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Will Schutt/MEDILL

Clean energy discussions often get energetic.

Calls for action dominate Lake County's Clean Energy Forum

by Will Schutt
April 17, 2014


Will Schutt/MEDILL

A Waukegan resident learns more about Clean Power Lake County.

A church basement isn't necessarily where you'd imagine a clean energy conference to be held.

“A lot of faith based organizations have a social justice component,” said Karen Long MacLeod, the volunteer media coordinator for Clean Power Lake County. “The NAACP considers clean energy to be a social justice issue,” said Jennifer Witherspoon, president of the NAACP's Lake County chapter. Power plants and air pollution often disproportionatly affect minority communities.


Non-profits, community organizations and politicians reviewed the need to revamp Illinois' clean energy legislation. They called on local residents to embrace clean energy options that bring jobs, energy savings and social justice. 

The 2014 Lake County Clean Energy Forum, hosted by a consortium of stakeholders that make up Clean Power Lake County, gathered together more than 100 people Tuesday at the Christ Episcopal Church in Waukegan.

Among the participants were State Senator Terry Link (D-30th), Waukegan Mayor Wayne Motley and Lake County Sheriff Mark C. Curran, Jr.

“We're elated that the county in demonstrating their commitment to becoming sustainable,” said Evan Craig, the volunteer chair of the Sierra Club.

“At the national level in Congress, unfortunately, we just don't have the consensus to move forward on these issues,” said Jack Darin, the director of the Sierra Club's Illinois chapter. “So if Illinois is going to bring the benefits of clean energy here to Waukegan and to our state, we're going to have to show that leadership ourselves.”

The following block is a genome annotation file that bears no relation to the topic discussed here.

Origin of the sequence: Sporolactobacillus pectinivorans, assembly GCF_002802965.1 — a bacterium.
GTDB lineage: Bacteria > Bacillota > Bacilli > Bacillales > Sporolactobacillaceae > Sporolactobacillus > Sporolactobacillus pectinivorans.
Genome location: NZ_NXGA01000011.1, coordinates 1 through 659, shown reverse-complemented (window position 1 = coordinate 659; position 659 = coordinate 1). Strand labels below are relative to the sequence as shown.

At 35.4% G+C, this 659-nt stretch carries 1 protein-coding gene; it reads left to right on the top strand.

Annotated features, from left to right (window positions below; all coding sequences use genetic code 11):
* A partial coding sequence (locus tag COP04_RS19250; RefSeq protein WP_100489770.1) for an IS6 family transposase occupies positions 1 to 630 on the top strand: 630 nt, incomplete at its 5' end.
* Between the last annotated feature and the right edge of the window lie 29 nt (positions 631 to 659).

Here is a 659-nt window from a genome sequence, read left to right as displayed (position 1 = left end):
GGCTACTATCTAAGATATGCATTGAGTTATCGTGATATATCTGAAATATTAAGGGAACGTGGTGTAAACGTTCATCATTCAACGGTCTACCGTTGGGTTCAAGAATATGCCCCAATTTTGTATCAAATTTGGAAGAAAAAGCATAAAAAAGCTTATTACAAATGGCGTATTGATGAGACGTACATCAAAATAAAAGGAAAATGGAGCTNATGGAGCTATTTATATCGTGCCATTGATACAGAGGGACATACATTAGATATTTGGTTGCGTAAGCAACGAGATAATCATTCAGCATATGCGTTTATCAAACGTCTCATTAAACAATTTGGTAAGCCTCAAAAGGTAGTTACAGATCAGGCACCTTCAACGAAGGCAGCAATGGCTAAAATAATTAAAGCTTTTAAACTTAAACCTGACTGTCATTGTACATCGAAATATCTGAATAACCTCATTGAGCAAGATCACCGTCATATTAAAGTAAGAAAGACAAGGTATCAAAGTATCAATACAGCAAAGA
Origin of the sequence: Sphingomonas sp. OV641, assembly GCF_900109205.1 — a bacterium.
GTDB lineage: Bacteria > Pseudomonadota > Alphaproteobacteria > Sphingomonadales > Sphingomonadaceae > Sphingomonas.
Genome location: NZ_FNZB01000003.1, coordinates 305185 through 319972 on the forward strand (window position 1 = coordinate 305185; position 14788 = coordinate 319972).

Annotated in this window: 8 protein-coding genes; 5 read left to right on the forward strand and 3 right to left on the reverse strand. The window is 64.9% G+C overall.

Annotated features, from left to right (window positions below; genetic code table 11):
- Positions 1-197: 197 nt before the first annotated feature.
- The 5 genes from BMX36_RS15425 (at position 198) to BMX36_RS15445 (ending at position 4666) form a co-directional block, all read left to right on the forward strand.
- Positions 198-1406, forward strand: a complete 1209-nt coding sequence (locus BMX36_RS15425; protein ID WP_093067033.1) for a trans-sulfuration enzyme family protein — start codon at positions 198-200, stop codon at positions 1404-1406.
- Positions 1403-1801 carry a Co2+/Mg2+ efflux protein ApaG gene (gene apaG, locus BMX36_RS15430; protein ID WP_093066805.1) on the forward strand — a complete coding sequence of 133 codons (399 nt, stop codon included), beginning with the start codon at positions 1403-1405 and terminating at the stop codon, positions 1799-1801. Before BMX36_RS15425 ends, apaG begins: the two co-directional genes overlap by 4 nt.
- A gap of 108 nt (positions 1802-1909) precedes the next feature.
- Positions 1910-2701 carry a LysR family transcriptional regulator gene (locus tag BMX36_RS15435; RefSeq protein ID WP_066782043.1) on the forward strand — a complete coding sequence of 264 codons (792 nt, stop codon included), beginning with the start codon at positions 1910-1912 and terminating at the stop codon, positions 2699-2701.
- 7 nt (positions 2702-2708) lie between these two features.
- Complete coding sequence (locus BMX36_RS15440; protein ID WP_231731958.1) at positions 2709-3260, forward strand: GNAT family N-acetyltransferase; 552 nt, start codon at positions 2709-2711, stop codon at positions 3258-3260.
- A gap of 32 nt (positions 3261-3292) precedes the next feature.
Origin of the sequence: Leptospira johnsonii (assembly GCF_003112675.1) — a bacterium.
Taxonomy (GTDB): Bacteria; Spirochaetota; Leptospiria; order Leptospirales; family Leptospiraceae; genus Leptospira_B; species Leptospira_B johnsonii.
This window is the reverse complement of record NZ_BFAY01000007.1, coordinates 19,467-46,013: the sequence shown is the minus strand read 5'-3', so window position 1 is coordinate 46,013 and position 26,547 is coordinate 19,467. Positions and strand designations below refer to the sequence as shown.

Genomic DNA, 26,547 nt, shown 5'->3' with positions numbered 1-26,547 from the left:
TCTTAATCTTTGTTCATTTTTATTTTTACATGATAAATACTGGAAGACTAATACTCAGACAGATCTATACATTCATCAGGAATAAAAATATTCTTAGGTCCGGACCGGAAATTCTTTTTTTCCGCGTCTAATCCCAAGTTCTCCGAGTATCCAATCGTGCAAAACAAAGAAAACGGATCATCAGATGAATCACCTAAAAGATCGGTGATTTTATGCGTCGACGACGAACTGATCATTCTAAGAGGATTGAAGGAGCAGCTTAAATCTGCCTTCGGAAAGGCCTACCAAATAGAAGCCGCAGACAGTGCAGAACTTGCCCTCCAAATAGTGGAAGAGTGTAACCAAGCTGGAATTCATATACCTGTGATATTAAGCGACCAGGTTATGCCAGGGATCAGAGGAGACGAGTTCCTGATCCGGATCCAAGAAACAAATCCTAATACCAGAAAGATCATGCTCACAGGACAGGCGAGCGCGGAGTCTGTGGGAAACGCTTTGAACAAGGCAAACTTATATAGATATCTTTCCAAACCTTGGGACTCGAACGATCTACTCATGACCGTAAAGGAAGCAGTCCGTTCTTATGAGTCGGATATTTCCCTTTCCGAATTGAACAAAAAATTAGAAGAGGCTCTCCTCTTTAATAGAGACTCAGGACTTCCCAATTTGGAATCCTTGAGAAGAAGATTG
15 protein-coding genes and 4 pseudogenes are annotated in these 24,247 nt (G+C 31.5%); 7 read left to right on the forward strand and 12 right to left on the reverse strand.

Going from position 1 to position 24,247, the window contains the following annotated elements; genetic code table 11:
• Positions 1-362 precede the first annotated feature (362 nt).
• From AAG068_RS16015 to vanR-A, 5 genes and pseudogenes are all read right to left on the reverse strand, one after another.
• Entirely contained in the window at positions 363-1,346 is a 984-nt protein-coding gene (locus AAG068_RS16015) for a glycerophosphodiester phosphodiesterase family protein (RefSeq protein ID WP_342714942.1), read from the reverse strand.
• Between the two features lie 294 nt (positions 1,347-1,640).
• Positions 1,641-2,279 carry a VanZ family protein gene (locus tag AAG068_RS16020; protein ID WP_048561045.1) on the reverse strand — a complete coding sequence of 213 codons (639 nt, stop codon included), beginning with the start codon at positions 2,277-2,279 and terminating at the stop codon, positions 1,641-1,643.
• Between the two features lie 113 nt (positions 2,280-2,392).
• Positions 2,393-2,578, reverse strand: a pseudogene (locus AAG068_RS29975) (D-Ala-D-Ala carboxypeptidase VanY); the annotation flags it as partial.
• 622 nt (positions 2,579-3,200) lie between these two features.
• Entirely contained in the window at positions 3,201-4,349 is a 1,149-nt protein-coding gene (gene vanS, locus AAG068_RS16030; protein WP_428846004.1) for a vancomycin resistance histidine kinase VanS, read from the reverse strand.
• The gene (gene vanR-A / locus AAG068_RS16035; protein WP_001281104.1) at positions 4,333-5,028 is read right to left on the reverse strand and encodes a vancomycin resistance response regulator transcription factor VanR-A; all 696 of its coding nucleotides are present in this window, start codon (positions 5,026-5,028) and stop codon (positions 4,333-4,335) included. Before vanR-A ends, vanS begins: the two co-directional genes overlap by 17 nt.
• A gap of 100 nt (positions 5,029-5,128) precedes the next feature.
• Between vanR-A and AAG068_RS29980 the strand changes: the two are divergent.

A major focus of the forum was Illinois' Renewable Portfolio Standard, a law passed in 2007 requiring 25 percent of the state's power to come from renewable sources by 2025 (it currently requires 10 percent). The law created the Illinois Power Agency, which works with privately-owned energy companies to ensure “adequate, reliable, affordable, efficient, and environmentally sustainable electric service at the lowest total cost.”

According to Clean Power Lake County, a “glitch in state law has broken the RPS.”

Darin says the “glitch” is twofold.

Since the deregulation of Illinois' electricity suppliers, many have switched from ComEd to alternative vendors. The IPA directs ComEd towards local clean energy sources, keeping environmental benefits and jobs in Illinois but omits other vendors.

Since ComEd's competitors aren't obligated to participation in the IPA, they often buy the cheapest renewable energy credits to meet the 10 percent standard. Most of the cheapest clean power comes from far away, doing nothing to improve Illinois' clean energy industry.

The other problem with the current RPS is financial. The Illinois Power Agency Renewable Energy Resources Fund currently has about 52 million dollars sitting around, doing nothing, while it's intended purpose is to help reduce energy costs, bring jobs, and clean Illinois' air.

To fix the RPS, State Senator Mike Frerichs and State Representative Frank Mautino are respectively sponsoring bills SB0103 and HB2864 intended to continue policy support for clean energy. But both bills would require the IPA to fully utilize the Illinois Power Agency Renewable Energy Resources Fund.

The bills have been stalled for more than a year. SB0103 was re-referred to the Illinois Senate Assignments Committee in April 2013 and HB2864 was re-referred to the House Rules Committee in March 2013.

“This renewable stuff is coming, it's inevitable, but for now, energy efficiency is the answer,” said Bryan McDaniel of the Citizens Utility Board.